BVI News

Big move! BVI shares business info to help countries collect tax

For the first time, the BVI’s financial services industry has provided information about some businesses registered here that will help the entities’ resident countries to collect valuable tax from their offshore activities.

Eleven other countries labelled as notorious tax havens have provided similar information to jurisdictions across the world that will now get to collect taxes from offshore assets their citizens own.

They are Anguilla, the Bahamas, Bahrain, Barbados, Bermuda, Cayman Islands, Guernsey, Isle of Man, Jersey, Turks and Caicos Islands, and the United Arab Emirates.

The countries have disclosed this information to meet standards set out by the Organisation for Economic Co-operation and Development (OECD) Forum on Harmful Tax Practices.

This information includes the identity of the entity, its activities, and the ownership chain of entities.

And countries that get the information will now be able to carry out risk assessments and apply their controlled-foreign company, transfer pricing, and other anti-base erosion and profit shifting provision.

For a long time, offshore countries have pushed back against disclosing financial services information because they feared it would prevent clients from doing business with them.

But they have faced major pressure from international tax lobbies in recent years and some jurisdictions have been blacklisted from major markets.

The new disclosures are required for entities located in no or nominally taxed jurisdictions that derive income from geographically mobile activities, such as headquarters, distribution centres, service centres, financing, leasing, fund management, banking, insurance, shipping, holding companies, and provision of intangibles.

The OECD is a powerful economic bloc of 37 countries. Offshore low-tax countries like the BVI have an interest in following standards required by the OECD as pushback could lead to loss of business for these jurisdictions which depend heavily on the financial services industry.

“Today’s first exchanges of information on the previously unknown operations of entities in low tax jurisdictions are good news for tax administrations around the world, as they will now have regular access to information on the activities and income of entities in low tax jurisdictions that are held or controlled by their taxpayers,” said Pascal Saint-Amans, Director of the OECD Centre for Tax Policy and Administration.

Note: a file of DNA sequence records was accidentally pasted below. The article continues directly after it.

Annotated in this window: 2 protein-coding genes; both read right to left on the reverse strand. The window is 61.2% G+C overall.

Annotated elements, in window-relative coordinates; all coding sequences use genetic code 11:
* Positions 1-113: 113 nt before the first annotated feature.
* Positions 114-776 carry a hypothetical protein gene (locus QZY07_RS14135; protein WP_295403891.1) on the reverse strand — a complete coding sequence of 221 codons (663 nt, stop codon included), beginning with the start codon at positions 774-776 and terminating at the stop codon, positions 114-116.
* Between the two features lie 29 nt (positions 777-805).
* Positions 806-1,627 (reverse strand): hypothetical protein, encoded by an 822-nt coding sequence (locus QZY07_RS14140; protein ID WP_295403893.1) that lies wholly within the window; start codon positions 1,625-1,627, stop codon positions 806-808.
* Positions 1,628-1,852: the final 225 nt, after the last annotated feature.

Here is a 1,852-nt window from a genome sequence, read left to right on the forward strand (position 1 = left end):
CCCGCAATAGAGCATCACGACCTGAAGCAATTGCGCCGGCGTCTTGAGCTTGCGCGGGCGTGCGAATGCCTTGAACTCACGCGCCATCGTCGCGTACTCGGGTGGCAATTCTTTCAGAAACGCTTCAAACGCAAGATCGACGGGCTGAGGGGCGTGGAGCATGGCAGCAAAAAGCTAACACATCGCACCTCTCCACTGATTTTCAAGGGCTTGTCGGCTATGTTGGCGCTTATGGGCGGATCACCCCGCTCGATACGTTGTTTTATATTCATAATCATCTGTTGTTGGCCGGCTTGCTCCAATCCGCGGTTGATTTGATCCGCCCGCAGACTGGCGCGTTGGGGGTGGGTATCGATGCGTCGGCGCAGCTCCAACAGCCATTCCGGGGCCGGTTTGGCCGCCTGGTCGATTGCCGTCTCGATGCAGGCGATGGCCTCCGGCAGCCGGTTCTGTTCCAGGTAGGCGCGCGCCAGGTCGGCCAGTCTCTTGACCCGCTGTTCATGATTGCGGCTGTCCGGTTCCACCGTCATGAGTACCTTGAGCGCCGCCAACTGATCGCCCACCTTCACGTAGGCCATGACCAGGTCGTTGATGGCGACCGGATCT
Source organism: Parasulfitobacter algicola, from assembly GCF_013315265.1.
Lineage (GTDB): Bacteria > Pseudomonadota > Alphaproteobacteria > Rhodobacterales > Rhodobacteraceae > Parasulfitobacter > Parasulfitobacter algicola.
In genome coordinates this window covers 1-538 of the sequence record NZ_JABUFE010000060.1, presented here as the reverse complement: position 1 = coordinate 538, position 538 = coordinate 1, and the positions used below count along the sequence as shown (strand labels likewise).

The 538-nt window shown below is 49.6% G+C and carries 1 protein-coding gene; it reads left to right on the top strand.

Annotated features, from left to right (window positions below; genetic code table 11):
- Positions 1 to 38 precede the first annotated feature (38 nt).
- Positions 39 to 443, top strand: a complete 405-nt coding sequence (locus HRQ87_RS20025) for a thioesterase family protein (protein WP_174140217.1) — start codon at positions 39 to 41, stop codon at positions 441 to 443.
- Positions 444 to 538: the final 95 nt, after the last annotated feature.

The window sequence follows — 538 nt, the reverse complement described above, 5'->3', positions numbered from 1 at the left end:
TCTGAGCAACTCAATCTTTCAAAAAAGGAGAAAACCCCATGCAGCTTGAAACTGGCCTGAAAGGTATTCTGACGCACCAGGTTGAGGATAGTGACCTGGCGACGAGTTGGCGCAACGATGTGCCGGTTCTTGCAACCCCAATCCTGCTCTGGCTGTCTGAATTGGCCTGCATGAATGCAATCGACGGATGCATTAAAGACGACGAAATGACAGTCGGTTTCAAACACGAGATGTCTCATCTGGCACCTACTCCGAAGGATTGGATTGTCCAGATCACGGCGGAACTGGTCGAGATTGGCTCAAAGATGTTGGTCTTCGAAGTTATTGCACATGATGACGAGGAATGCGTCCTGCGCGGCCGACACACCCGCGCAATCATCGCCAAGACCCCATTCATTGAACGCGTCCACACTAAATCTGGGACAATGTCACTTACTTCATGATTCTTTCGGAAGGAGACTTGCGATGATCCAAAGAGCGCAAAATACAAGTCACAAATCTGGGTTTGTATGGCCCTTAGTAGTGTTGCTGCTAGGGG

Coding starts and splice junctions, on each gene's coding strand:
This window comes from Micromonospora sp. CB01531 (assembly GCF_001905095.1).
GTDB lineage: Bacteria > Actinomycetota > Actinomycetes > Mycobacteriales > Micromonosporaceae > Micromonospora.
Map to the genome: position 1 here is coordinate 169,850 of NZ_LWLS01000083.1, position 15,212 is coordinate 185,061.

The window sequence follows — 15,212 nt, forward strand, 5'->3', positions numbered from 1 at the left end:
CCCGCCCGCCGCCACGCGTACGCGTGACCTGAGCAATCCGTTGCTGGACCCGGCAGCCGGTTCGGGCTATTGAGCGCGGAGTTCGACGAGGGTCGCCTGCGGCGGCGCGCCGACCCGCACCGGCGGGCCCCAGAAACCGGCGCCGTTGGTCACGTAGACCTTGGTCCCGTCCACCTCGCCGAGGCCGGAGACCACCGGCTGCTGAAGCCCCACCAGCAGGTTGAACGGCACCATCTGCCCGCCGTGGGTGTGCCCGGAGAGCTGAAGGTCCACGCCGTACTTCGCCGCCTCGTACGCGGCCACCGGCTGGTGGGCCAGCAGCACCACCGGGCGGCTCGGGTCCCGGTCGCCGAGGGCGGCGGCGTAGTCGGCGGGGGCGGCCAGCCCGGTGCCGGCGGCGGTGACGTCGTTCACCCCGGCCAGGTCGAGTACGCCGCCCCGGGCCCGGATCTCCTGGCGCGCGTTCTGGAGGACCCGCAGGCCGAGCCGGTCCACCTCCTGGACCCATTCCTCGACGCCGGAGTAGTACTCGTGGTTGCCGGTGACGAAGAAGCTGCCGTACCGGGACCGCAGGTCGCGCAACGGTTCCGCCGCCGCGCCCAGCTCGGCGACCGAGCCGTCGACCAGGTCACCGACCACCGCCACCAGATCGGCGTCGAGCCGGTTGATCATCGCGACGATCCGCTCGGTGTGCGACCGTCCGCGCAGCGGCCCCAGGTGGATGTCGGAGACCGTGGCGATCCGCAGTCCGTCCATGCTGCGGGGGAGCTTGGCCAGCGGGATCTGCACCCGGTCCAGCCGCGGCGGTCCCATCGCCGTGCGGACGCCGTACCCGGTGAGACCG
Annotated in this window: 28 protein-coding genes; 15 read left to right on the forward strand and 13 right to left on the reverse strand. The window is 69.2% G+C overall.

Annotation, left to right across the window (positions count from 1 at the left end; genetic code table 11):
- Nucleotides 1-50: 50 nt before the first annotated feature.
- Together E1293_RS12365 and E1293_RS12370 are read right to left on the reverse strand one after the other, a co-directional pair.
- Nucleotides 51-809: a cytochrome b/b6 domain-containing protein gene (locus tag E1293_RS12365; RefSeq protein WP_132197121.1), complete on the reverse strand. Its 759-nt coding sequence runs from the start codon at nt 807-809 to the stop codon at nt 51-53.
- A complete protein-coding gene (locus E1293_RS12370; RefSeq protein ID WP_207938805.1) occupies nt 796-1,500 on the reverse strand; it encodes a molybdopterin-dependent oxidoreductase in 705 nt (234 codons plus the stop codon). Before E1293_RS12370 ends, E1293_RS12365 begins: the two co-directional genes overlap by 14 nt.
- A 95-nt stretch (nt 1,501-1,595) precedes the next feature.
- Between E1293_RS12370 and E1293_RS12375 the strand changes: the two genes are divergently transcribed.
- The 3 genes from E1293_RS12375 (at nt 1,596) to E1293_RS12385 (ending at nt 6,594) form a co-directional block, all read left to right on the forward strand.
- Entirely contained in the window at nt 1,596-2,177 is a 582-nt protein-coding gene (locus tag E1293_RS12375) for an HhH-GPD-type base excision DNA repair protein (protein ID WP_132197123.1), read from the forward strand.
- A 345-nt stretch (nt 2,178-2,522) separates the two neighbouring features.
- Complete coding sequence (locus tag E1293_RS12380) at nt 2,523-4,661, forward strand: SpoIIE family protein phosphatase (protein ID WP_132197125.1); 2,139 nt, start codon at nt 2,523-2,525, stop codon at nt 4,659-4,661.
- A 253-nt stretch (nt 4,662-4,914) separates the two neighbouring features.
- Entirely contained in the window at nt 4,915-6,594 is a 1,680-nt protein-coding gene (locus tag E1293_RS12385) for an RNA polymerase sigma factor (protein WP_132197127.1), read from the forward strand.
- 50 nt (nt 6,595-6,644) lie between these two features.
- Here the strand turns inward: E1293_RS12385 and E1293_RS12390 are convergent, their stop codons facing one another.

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11 Comments

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  1. Anonymous says:

    Lol this is not breaking news. The law has been around since about 2019 with a deadline of late last year before an extension.

    • EU Citizen says:

      Well the article says “For the first time, the BVI’s financial services industry has provided information…”.
      The law is one thing the actual execution another.
      This is a step in the right direction!
      Low-tax jurisdictions are great but only if they are sustainable.

      Like 4
      Dislike 1
  2. WOOOW says:

    Bad Economy. now you giving your last dollar for the benefit of the UK. They not with us. All What they trying to do is frig us and make us poor.

    Like 6
    Dislike 12
  3. Jack Cade says:

    Very badly misinformed. Financial information has been provided on request for around 20 years. Introduction of FATCA and CRS around 2014/15 provided for automatic exchange of information – even created a new industry sector known as AEoI (automatic exchange of information).

  4. Patriotic bvi says:

    Very true.it’s something global,not just the B.v.i.

    • Not Global says:

      Be clear, it’s happening only in those jurisdictions where the EU has some pull.

      Every Asian and Russian controlled tax haven is benefitting hugely. The western countries aren’t going to suddenly get to collect taxes, the money will simply move to Tapei and Singapore where they happily ignore the US and EU

  5. musa says:

    good start share the name of local companys that collect tax nhi and social and do not pay up

  6. John says:

    Can’t the Caribbean do the same?.

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